Pedantry runs in my family. My mother, my siblings and I often used to come home with examples of painfully incorrect English usage. It got to the point where we were correcting things (usually to ourselves) everywhere we went, and so often that we formed the Society of English Pedants. Everyone is a member. Every member of my family, I mean.
So I am pedant, and that means I’m frustrated, because English is being butchered left, right and centre. My relatives and I know we are not the only ones though. There are others like us out there, fighting the decline of proper punctuation use; enough for me to hold out hope that Australians may one day be competent users of English grammar.
I used to work at a certain very popular electronics store, a chain with a yellow and black logo. It, like many—okay, let’s be honest: like most—other stores, is a victim of the grocer’s apostrophe. It sells TV’s, CD’s and DVD’s. I was angry about its punctuation-gone-mad signage and advertising and how this corruption had spread to new media, recruiting MP3’s and iPod’s and leeching onto games and programs for PC’s, PS2’s and PS3’s.
That is, until one day when my sister, a fellow pedant, used the term CD’s in an e-mail; and she didn’t admit her mistake, she defended it! CD is an abbreviation for compact disk, she argued, and because the fundamental principle of the apostrophe is that it is used to indicate possession or omitted letters, it is acceptable to use an apostrophe in CD’s to replace the missing letters in the contracted word disks.
Makes sense, I thought. It’s technically correct, it doesn’t cause confusion and it doesn’t look so bad anyway. Part of surviving as a pedant is that you have to accept when you’re wrong. You have to accept that the purpose of language is that people will understand each other. So it doesn’t matter if language use breaks the rules of grammar if everyone still understands that language use.
The problem is, though, that even if the examples above aren’t actually genuine demonstrations of the grocer’s apostrophe, they could well be what’s causing it. It’s not a big step from CD’s to camera’s and headphone’s and then to menu’s and carol’s by candlelight. I was walking through a shopping centre just last week and saw an advertisement for a competition to win one of three shopping spree’s. This, you see, is where things start getting unnecessarily complicated. Something is obviously very wrong with public use of English grammar.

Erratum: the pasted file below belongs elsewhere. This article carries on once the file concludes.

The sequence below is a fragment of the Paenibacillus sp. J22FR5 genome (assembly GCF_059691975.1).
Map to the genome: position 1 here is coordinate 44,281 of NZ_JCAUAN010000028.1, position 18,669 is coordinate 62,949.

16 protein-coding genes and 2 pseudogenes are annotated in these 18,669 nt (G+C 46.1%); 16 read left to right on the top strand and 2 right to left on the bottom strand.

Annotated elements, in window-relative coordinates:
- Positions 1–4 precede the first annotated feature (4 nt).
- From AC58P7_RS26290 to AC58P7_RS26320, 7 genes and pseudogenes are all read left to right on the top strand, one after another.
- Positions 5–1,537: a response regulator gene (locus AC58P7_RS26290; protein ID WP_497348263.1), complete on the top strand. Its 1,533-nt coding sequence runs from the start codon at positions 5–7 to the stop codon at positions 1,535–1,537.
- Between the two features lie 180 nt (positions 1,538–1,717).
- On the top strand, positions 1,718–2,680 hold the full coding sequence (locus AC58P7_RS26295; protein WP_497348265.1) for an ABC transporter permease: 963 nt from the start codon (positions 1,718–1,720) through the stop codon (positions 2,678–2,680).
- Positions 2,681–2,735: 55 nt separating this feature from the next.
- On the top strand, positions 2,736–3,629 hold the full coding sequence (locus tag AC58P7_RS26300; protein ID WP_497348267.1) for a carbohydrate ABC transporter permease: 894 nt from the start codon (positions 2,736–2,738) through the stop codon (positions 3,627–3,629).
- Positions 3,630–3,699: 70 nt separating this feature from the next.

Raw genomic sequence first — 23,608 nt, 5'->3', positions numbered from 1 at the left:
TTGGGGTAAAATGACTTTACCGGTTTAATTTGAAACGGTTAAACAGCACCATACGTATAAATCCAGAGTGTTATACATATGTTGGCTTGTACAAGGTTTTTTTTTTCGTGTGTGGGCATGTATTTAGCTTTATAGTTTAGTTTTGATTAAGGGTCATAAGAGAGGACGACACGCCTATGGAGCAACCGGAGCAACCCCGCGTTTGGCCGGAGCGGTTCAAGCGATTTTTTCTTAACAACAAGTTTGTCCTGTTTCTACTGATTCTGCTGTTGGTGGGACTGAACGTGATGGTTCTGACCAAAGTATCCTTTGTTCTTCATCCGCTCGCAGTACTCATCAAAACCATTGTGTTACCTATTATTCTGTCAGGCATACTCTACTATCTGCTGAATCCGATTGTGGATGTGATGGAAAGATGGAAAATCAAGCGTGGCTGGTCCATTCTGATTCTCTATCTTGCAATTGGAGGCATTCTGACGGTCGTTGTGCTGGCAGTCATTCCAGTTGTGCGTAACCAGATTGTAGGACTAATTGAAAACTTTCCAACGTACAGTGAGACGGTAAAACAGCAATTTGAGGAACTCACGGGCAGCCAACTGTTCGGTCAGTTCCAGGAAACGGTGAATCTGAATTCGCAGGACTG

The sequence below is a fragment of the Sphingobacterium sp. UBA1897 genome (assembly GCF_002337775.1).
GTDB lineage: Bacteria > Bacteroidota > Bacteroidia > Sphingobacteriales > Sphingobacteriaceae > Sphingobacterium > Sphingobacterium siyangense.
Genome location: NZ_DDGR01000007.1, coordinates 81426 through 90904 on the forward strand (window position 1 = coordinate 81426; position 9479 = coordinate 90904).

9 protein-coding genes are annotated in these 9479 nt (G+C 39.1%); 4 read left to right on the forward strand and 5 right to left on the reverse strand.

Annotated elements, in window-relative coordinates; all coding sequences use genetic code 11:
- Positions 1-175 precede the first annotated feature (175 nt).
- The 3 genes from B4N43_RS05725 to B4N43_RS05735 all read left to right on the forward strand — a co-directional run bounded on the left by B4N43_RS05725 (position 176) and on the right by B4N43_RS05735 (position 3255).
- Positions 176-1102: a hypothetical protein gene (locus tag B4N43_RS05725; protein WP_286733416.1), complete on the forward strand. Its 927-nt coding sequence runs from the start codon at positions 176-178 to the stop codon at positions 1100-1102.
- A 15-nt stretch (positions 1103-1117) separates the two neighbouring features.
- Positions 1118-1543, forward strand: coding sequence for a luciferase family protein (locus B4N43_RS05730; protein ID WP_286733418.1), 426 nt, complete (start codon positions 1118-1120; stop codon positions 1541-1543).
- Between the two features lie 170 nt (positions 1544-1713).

Of course, this isn’t just about apostrophes. This is about errant commas and quadruple exclamation marks and collective nouns and (gasp!) hyphens. The problem goes both ways: sometimes these days there is punctuation where there shouldn’t be and sometimes none where there should be. Don’t get me wrong. I’m not obsessive. I’m not campaigning for excessive use of hyphens; that would be counter-productive. I accept and make concessions where meaning and fluency will be the same with or without a hyphen (or an apostrophe, like in CD’s).
I’m just calling for the eradication of punctuation habits that confuse rules for no reason and trip up unwary readers. I’m calling for the return of punctuation marks that were once accepted and which aided comprehension and prevented ambiguity, like hyphens for numbers (don’t you remember writing out twenty-two and forty-five in primary school?). It makes no sense to abandon things like hyphens in two-word adjectives (like two-word): they make a sentence run faster because you aren’t drawn to focus on each separate word.
It’s time for the grammar geeks of the world to unite. I envisage stake-outs at the houses of producers of movies like Rabbit Proof Fence (Rabbit-Proof Fence), 24 Hour Photo (24-Hour Photo) and The 40 Year Old Virgin (The 40-year-old Virgin). We could start a petition for a hyphen in the 40 Hour Famine; and inform the government that it sounds derogatory when we’re told that ‘even numbered houses can water their gardens every second day’ in Stage 3 Water Restrictions.
It all starts here. ‘A Pedant’s Pet Peeves’, in issues to come, will embark on a public education program of English grammar. Why does this matter to you? Because you are a writer; and every writer needs to maintain a high standard of grammar and have a good understanding of key components of writing.
To be a good writer, you have to write so that others can understand your writing. The best way to do that is to learn the rules. Grammar is not just about rules, though. It is a formula you can use to understand how your writing will be read, so that you can write the way you want to be read.
Grammar is there to help. It helps you and your reader go with the flow.
The original version of this article was published as ‘Frustrations of an English Pedant’ in The Australian Writer issue 363 (March–May 2009).